About 99% of industrial land at DIC leased out - Emirates24|7

About 99% of industrial land at DIC leased out

(XAVIER WILSON)  

 

 

The industrial section of Dubai Industrial City (DIC) is almost completely leased out while 85 per cent of the commercial area has been sold, says the development’s Chief Executive Officer.

 

DIC, which was launched in November 2004, covers 560 million sqft and is the third largest non-real estate project in the emirate. It features six industrial clusters for food and beverages, base metal, mineral products, chemicals, transport equipment and parts, and machinery and mechanical equipment sectors.

 

However, unlike the free zones, DIC leases industrial land for only 45 years while offering the possibility of an extension for a further 50 years. “We lease land in the industrial clusters and sell land in the commercial area,” CEO Rashed Al Ansari told Emirates Business. “Currently almost 99 per cent of the industrial land is leased out so what we have now is a system in which companies can still apply for land but they will be put on a waiting list. Land will be allocated if it becomes available when an investor pulls out or cancels a project or when a company fails to meet DIC’s requirements,” said Al Ansari.

 

DIC has achieved more than Dh1.5 billion of sales of commercial land for use as schools, shopping centres, hospitals, residential areas and recreation and entertainment facilities, said Al Ansari. The unsold 15 per cent of land in the commercial area was reserved for what Al Ansari described as “iconic projects”.

 

“Although the land is almost completely leased or sold we still have a lot to do as we have to develop the site and market our industrial products. We still have to market our seven labour accommodation complexes, which will be ready early next year,” he said.

 

Al Ansari said expansion was not in the company’s immediate plans but would be considered after 2009.

 

“Most of the expansion would probably be within the region,” he added.

 

He said Dh55bn had been earmarked for the entire DIC project. The total included third-party investments, the cost of infrastructure development and the establishment of labour cities.

 

DIC, which is due to be completed by 2015, will have 450 factories and an employee base of more than 150,000. One factory, run by Conmix, is already operational but hundreds more are still being built. Four office blocks, some labour accommodation and a 10km arterial highway cutting through Dubai’s industrial areas and linking Emirates Road with the Dubai Bypass have been completed. The two-lane, Dh250 million road took 12 months to build and will offer quick access to vehicles transporting goods and services across the industrial city.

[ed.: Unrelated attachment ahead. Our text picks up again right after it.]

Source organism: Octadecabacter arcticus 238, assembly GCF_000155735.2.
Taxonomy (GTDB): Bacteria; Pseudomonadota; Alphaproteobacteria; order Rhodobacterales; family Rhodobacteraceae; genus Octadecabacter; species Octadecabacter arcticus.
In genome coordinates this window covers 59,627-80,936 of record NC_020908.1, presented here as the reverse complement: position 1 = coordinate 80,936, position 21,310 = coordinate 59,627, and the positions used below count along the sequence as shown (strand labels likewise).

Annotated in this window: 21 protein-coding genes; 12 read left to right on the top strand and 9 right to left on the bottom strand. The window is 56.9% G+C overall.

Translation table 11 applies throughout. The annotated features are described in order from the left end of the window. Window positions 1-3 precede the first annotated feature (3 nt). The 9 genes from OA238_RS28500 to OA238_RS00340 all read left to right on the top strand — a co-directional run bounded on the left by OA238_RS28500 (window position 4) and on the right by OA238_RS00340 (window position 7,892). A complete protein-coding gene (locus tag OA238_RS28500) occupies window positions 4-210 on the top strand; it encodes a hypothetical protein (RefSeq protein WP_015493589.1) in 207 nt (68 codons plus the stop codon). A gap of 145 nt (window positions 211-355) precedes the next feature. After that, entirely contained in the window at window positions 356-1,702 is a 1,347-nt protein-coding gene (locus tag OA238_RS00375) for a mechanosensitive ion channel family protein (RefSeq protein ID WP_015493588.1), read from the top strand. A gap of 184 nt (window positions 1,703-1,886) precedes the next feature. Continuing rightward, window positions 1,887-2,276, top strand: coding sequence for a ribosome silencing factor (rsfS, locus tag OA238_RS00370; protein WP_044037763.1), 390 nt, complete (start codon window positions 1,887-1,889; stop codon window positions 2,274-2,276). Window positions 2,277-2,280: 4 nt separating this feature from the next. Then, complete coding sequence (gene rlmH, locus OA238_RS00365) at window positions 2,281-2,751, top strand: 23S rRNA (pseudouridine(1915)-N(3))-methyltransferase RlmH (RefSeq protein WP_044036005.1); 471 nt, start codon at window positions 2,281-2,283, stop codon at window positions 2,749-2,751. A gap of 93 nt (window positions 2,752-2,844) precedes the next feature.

DIC has launched four office projects in the past 12 months as well as 1.5 million sqft of warehousing and the Dubai Industrial Academy. Three of the four buildings launched in June 2007 and a number of warehouses have been leased.

 

“The plan is that we finish the entire project by 2015 but this will depend on third-party factors. About Dh777m has been poured into the first phase, which will be completed in 2009. Construction of the second phase, slated to begin in 2009, will be brought forward to 2008 due to high customer demand, while the third phase will start later.”

 

Al Ansari was speaking at the signing of a strategic partnership agreement between DIC and the Dubai Electricity and Water Authority (Dewa).

 

He said at least six electricity substations would be built to serve companies operating at DIC but declined to say how much they would cost. “We have determined the number of substations needed in the masterplan but we expect that to go up and we are prepared to build more as needed.”

 

Dewa managing director and CEO Saeed Al Tayer said the authority  had sufficient capacity and would supply DIC at an “unchanged price”. “We will not change our existing policy, however much capacity is needed,” said Al Tayer.

 

The construction of two temporary sewage treatment plants has also been completed. The plants will service the industrial city for the next two years.

 

 

 

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